For this museum heist, every little bit counts.
A museum teller was found guilty by a court in Switzerland on Friday of stealing nearly a million Swiss francs by charging an entrance fee paid by visitors at the Bieler Foundation, a prestigious art museum outside Basel.
The court heard that the 54-year-old – whose name was not released for reasons of privacy, as is customary in Switzerland – used a number of tricks to withdraw 986,000 Swiss francs, more than $1.1 million, from the ticket office between 2008 and 2008. and 2019, when she was caught and fired.
“Most likely, it would have continued in this way had it not been discovered,” said presiding judge Marcia Stockey, when announcing the ruling on Friday. Basler Zeitunga local newspaper.
The court sentenced the woman to three years and seven months in prison and a fine of $3,600. She is also responsible for giving back to the museum what she stole, though it is unclear to what extent this money can be recovered.
The cashier used a number of schemes to circumvent internal controls and avoid suspicion.
In some cases, she sold emergency tickets, which the museum had on hand in case the computer system failed, for cash, which she acquired.
She also worked out a ploy whereby she could sell one ticket twice – once by handing over the actual ticket, and a second time by passing the receipt and claiming that the ticket printer wasn’t working – which allowed her to pocket the difference.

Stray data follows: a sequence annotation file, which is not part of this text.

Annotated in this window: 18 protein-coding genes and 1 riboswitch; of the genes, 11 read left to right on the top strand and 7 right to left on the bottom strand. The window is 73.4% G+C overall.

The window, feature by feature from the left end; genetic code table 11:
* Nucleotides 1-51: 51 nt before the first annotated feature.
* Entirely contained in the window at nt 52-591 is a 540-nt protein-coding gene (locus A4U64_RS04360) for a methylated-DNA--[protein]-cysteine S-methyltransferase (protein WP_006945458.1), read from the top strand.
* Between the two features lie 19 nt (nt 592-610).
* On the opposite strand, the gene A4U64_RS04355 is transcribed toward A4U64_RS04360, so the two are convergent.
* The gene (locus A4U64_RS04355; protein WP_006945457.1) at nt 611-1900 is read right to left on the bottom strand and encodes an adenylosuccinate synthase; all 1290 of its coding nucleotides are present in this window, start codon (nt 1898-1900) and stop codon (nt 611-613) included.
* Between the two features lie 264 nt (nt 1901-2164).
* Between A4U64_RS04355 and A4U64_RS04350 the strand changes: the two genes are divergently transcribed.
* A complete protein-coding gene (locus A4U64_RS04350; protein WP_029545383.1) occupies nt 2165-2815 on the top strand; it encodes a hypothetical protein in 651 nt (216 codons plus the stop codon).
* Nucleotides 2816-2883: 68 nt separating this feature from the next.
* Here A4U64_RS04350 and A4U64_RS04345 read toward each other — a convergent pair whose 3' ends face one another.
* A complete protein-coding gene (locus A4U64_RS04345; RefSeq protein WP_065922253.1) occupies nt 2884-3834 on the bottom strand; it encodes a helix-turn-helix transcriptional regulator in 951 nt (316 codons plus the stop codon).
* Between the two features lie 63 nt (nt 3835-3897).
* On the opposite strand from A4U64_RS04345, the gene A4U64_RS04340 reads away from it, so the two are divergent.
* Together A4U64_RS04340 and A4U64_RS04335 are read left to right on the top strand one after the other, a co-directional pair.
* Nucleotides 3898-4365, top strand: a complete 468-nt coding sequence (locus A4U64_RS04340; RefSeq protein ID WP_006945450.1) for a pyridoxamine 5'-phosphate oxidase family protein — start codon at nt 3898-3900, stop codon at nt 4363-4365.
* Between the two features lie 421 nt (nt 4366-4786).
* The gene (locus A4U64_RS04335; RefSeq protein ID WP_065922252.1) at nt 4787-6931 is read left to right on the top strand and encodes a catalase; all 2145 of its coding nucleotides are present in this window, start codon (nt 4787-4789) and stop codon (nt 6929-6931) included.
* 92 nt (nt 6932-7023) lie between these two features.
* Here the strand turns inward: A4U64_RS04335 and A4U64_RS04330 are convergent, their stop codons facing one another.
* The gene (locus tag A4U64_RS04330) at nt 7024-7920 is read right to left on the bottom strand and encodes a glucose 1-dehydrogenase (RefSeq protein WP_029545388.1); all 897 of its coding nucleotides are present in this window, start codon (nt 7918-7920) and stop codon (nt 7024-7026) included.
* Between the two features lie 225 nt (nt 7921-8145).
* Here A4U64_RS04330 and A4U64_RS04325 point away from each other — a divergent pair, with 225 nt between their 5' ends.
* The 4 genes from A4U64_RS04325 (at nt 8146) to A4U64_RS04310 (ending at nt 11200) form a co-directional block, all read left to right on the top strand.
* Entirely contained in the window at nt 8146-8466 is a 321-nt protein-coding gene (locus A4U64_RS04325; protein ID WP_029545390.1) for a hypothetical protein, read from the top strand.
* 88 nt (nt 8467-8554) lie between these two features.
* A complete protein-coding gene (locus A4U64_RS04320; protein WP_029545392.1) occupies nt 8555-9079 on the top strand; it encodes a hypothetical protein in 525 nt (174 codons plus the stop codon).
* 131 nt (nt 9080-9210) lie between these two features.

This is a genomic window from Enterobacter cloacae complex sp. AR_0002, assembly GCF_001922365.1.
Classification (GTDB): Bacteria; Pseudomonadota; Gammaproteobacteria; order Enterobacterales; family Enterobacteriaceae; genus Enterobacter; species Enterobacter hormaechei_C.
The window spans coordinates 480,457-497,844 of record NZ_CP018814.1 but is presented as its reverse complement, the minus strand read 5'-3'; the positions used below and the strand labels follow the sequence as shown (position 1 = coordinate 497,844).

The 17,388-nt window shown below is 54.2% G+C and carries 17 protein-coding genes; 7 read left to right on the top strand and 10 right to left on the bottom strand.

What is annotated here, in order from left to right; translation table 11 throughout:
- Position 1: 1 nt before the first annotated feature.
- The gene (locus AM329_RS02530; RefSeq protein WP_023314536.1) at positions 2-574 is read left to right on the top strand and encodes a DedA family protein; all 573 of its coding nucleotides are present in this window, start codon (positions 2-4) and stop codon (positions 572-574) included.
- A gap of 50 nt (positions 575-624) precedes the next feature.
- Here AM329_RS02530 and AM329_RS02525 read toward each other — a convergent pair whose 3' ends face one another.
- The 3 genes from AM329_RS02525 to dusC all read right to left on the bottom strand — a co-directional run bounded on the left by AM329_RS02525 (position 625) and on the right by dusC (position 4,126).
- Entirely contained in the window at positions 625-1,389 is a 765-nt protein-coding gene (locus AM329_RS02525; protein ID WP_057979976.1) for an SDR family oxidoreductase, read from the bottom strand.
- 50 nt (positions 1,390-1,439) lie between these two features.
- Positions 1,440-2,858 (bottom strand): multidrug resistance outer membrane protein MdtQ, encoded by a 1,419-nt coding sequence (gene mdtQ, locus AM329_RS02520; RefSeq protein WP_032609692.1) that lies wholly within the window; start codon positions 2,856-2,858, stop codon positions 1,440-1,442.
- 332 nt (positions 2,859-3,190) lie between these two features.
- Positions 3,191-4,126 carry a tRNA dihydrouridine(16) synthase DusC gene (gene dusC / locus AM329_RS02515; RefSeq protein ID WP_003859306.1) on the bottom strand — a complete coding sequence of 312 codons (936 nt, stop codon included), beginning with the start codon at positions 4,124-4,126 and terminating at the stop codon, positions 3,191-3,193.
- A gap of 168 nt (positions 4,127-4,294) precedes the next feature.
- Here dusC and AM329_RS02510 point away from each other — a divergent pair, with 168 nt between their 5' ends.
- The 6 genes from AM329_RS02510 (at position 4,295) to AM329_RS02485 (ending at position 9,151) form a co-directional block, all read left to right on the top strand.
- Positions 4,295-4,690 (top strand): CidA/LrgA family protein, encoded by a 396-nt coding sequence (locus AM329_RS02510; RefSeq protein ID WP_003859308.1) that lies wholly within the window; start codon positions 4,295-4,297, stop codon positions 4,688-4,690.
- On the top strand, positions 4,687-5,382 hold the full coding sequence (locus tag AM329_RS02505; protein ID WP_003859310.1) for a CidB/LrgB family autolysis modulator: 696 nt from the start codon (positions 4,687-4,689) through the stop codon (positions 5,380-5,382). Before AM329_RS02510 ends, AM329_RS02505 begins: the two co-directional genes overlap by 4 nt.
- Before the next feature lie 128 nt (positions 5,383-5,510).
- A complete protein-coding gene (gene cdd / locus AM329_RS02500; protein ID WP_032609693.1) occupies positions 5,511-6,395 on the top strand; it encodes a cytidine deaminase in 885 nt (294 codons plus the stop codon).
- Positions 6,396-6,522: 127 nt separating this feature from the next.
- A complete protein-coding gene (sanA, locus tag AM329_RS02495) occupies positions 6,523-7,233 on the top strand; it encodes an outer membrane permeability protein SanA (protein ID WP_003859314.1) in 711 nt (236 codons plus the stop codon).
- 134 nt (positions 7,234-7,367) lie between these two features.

Her most brazen ploy — which finally led to her arrest in 2019 — was to simply cancel tickets sold by her colleagues and get refunds. During its brief experience last week, a colleague confirmed that he recognized the cashier’s handwriting on a slew of canceled tickets, which ultimately led to the museum’s lack of interest during its internal review.
According to the Basel Public Prosecutor’s Office, which analyzed the woman’s bank account history, she would take out up to $170,000 a year. She began stealing in August 2008, authorities believe, months after she was first hired, and continued after she was promoted to run the museum’s cashier in 2012.
Tickets at the Beyeler Foundation, one of the most visited museums in Switzerland, cost roughly $29 for the average adult — expensive by European standards, but close to what is now considered the “new normal” for major museums in the United States. The museum attracted 364,000 visitors last year. It is currently showing Jean-Michel Basquiat’s Great Exhibition.
The museum said the thefts amounted to about 1 percent of total income from ticket sales.
According to him, during the trial the cashier appeared unrepentant Basler Zeitung.
Judge Stuckey said the amount the woman stole showed a “high level of criminal energy”. That was also evident in the “insolence and indifference you show here,” the judge added, according to another. Local news source.
“We welcome the fact that the court has now issued a ruling and has therefore provided clarification,” said Dorothy Daines, a spokeswoman for the museum, in an email.
Noting that the museum has added safeguards to its ticketing procedures, Ms Daines said the matter is now closed.
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